Fewer people cancelled their direct debits to charity in 2016 than in any year since monitoring began, according to figures from the payments processor Rapidata.
The company says anecdotal evidence indicates the fall could be down to "dramatically less communication with supporters" by charities in the wake of the negative media attention on charity fundraising in 2015.
Rapidata’s Charity Direct Debit Tracking Report 2017, published today, is based on data from more than 9.5 million direct debit transactions to charity. It says that in 2016 the cancellation rate was 2.6 per cent, the lowest since Rapidata began compiling the data in 2003.
The figure is 10 per cent lower than the 2015 average of 2.9 per cent, although the report says the £9.7bn donated in 2016 was "on a par" with 2015.
The cancellation rate of 2 per cent recorded in April 2016 was the lowest monthly rate the company has recorded.
The report suggests the low cancellation rate in 2016 could be connected to charities’ reluctance to contact donors after the fundraising scandals of 2015.
In the report, Scott Gray, chief executive of Rapidata, says: "From anecdotal evidence, we believe that charities responded to the negative media onslaught and to the uncertainties resulting from a government review and significant regulatory change by stopping or postponing their fundraising campaigns, especially those involving telephone or direct mail communications.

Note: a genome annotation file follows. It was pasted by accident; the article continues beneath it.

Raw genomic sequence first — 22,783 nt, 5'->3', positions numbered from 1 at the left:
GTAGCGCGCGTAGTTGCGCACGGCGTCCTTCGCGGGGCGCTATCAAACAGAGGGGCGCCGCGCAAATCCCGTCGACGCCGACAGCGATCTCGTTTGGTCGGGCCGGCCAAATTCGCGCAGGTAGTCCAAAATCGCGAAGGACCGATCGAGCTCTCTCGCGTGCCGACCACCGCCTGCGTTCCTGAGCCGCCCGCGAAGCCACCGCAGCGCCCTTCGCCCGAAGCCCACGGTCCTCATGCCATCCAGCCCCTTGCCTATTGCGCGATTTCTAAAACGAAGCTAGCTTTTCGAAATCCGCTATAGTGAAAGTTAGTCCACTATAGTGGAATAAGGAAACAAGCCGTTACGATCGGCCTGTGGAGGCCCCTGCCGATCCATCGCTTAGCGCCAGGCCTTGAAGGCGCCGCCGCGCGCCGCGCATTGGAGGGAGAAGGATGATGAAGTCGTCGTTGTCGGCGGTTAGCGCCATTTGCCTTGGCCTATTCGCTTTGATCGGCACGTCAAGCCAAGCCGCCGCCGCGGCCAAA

"Dramatically less communication with supporters seems largely to account for these unusual results. There simply wasn’t the usual volume of activity – such as upgrade campaigns – taking place across the year, which in turn has resulted in less cancellations being recorded.
"This may go some way to explaining why the data for 2016 presents such an anomalous year in our records."
The report also recommends the introduction of an industry standard for direct debit cancellations, called the "cancellation average benchmark", which would be given to charities that kept their annual cancellations below 3 per cent.
"We believe that any charity whose cancellation rate rises above 3 per cent for any given month, aside from exceptional reasons from within the charity sector or outside events that may impact the rate, should review their supporter care programmes and strategic operations, with the aim of reducing and improving this rate," the report says.
"By identifying reasons for a rise and by carefully planning activities, charities can help prevent a repeat occurrence during similar months, campaigns or occasions in the future."
The idea has been welcomed by the Institute of Fundraising.
In a statement accompanying the report, Peter Lewis, chief executive of the IoF, said: "The health of direct debits and knowing what is happening in this part of our sector is vital.
"In broad terms, I welcome the idea of the sector-wide cancellation benchmark proposed in this report that charities should aim to stay below. I look forward to the discussions around this and encourage others to join these on how this might be taken forward."
The figures for first quarter of 2017 showed a slight rise in the cancellation rate to 2.86 per cent, compared with 2.65 per cent in same period last year, but Gray argues in the report that this return to normal was an indication that the sector was starting to feel more "confident and stable" and that fundraising activity had been reenergised.
Gray says: "While it may be concerning to see an increase in cancellation rates for 2017, any figures which indicate a return to a sense of normality can only be welcomed as a good thing as it shows that charities’ confidence in their activity with both new and existing donors is returning."